I’m not going to say free-to-play games are great, but if you’re looking to kill time, we have so many options now. Want to endlessly grind? Warframe is still going strong. Want a long RPG? Final Fantasy XIV has that free trial you always hear about. Fortnite, Destiny 2, Apex Legends, Genshin Impact; there are a staggering number of ways to fill time in the modern era. And if you’re allergic to F2P shenanigans, Itch.io and other indie portals exist.
It’s not that filler content can’t exist in premium games. There just needs to be a distinction between the meat and the potatoes. Breath of the Wild does a really good job of this. Your main story objectives are clearly marked, with shrines serving as the major side distraction for you to pursue. Meanwhile, the Korok Seeds are fun little distractions that are clearly separated from the previously mentioned goals. Collecting every Korok Seed veers closer to the “filler” category, but because it’s clearly treated as such, it isn’t detrimental to the game.
The longer a game gets, the harder it is to keep you engaged in a cycle of rising and falling action before you just want to see the end. To me, this is the heart of why we pine for shorter games. A title like A Link to the Past packs so much into its playtime that it feels complete despite its brevity. You still have a fun world filled with secrets to explore, but you get those rushes of discovery and excitement consistently. The more a game’s scope expands, the harder it is to curate that experience.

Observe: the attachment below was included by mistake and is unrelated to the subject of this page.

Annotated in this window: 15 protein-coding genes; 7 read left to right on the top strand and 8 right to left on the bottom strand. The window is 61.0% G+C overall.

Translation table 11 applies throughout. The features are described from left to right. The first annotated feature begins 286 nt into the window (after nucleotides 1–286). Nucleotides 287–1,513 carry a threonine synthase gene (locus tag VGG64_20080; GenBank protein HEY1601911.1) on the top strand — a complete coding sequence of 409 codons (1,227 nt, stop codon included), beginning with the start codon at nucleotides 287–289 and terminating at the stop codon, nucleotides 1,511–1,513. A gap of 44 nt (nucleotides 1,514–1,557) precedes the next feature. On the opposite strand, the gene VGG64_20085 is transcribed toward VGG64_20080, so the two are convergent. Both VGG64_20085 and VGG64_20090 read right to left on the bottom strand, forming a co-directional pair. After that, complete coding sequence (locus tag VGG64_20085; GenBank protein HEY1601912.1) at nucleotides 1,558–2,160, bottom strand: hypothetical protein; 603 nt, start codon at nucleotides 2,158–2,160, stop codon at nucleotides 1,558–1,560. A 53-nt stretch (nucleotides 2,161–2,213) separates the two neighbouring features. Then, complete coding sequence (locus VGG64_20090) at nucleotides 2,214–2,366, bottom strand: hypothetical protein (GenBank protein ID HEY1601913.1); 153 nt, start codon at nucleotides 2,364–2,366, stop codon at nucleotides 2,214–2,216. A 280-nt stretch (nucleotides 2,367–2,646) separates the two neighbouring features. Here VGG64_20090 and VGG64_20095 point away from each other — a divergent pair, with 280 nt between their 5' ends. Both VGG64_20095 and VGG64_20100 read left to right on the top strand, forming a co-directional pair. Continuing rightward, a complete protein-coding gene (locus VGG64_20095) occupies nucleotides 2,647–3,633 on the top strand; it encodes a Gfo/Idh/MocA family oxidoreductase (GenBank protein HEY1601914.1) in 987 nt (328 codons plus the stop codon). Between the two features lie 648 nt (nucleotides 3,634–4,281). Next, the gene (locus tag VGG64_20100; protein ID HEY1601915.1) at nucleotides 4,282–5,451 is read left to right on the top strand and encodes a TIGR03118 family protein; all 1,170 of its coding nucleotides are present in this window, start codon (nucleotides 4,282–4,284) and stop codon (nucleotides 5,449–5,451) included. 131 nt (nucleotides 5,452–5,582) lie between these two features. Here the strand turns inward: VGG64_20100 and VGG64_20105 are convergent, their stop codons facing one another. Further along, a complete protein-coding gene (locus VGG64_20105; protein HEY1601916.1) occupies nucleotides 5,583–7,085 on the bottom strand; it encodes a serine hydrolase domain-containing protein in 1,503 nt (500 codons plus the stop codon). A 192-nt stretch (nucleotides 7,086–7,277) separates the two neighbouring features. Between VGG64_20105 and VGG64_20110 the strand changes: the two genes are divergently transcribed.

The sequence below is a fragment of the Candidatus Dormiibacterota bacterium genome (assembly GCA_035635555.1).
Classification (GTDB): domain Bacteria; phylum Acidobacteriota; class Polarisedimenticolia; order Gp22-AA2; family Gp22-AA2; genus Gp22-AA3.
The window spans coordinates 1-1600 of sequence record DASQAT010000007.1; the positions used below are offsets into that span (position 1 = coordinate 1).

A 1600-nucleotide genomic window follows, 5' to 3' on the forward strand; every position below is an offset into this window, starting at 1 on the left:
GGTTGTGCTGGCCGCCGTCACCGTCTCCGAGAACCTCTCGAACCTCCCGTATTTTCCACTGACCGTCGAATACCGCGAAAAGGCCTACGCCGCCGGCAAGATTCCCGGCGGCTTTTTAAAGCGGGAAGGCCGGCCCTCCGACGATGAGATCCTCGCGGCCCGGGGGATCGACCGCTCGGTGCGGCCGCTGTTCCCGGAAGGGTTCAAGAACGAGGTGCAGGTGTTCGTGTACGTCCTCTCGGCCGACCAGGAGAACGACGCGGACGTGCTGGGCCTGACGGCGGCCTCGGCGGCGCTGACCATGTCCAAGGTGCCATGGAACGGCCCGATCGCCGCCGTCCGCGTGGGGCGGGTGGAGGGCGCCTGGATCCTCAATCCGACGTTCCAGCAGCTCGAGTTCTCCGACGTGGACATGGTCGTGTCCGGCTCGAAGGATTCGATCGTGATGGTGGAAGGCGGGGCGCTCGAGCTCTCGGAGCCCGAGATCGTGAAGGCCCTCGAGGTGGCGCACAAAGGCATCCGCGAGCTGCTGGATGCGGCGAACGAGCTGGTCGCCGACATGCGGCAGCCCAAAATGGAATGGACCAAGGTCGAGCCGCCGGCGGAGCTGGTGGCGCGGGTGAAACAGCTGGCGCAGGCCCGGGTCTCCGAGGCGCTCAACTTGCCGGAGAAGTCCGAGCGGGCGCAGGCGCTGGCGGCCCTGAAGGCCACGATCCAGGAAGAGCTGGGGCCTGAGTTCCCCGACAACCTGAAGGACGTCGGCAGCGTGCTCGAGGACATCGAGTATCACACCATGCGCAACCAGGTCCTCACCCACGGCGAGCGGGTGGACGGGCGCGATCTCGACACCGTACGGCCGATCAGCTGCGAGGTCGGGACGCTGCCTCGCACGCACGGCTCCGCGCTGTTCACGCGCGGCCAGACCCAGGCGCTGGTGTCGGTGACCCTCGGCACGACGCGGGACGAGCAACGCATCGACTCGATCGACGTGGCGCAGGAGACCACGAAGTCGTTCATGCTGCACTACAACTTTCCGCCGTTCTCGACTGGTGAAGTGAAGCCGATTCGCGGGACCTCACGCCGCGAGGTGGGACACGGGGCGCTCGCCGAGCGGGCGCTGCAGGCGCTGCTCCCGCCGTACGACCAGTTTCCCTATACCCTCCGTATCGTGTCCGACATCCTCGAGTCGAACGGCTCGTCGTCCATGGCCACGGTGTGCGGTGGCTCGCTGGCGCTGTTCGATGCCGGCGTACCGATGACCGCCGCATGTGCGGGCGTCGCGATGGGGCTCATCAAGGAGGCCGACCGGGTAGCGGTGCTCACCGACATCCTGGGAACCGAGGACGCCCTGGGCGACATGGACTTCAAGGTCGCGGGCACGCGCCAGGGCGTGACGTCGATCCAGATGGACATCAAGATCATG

It’s okay for games to end
I do think it’s important to not stigmatize long games. Titles like Elden Ring genuinely pull off immersive worlds filled with fresh ideas and enemies, and games like these should be celebrated as major events. It’s also reasonable to expect a game to last a certain length to justify its respective price tag. That said, I wonder if this innate desire for long games stems from that bittersweet feeling when games finally end.
We all have that game that we wish lasted longer than it did. Maybe it was one of your favorite games, and you long for that joy you felt playing it blind. The more games get padded, the less likely we are to have this feeling. Instead, getting to the end of a game makes you feel exhausted and drained, but is that a good thing? Being sad that something ended means it was a great experience. Maybe not a perfect one, but it’s a memory you can treasure and hold onto. I would much rather have that bittersweet feeling than feel sick of a game after dedicating dozens of hours to playing it.
There’s no clear answer to this debate. The quality of games is already subjective enough, let alone their ideal length. But the older I get, the more I desire that bittersweet feeling. That’s an experience that turns players into fans, and I’d rather get excited about new games in a series than begrudgingly accept them. As always, let me know in the comments your thoughts on this eternally raging issue. I’ll enjoy reading them with a cup of tea as I play through the Dark World in A Link to the Past, and at this rate, I imagine I’ll finish both at the same time.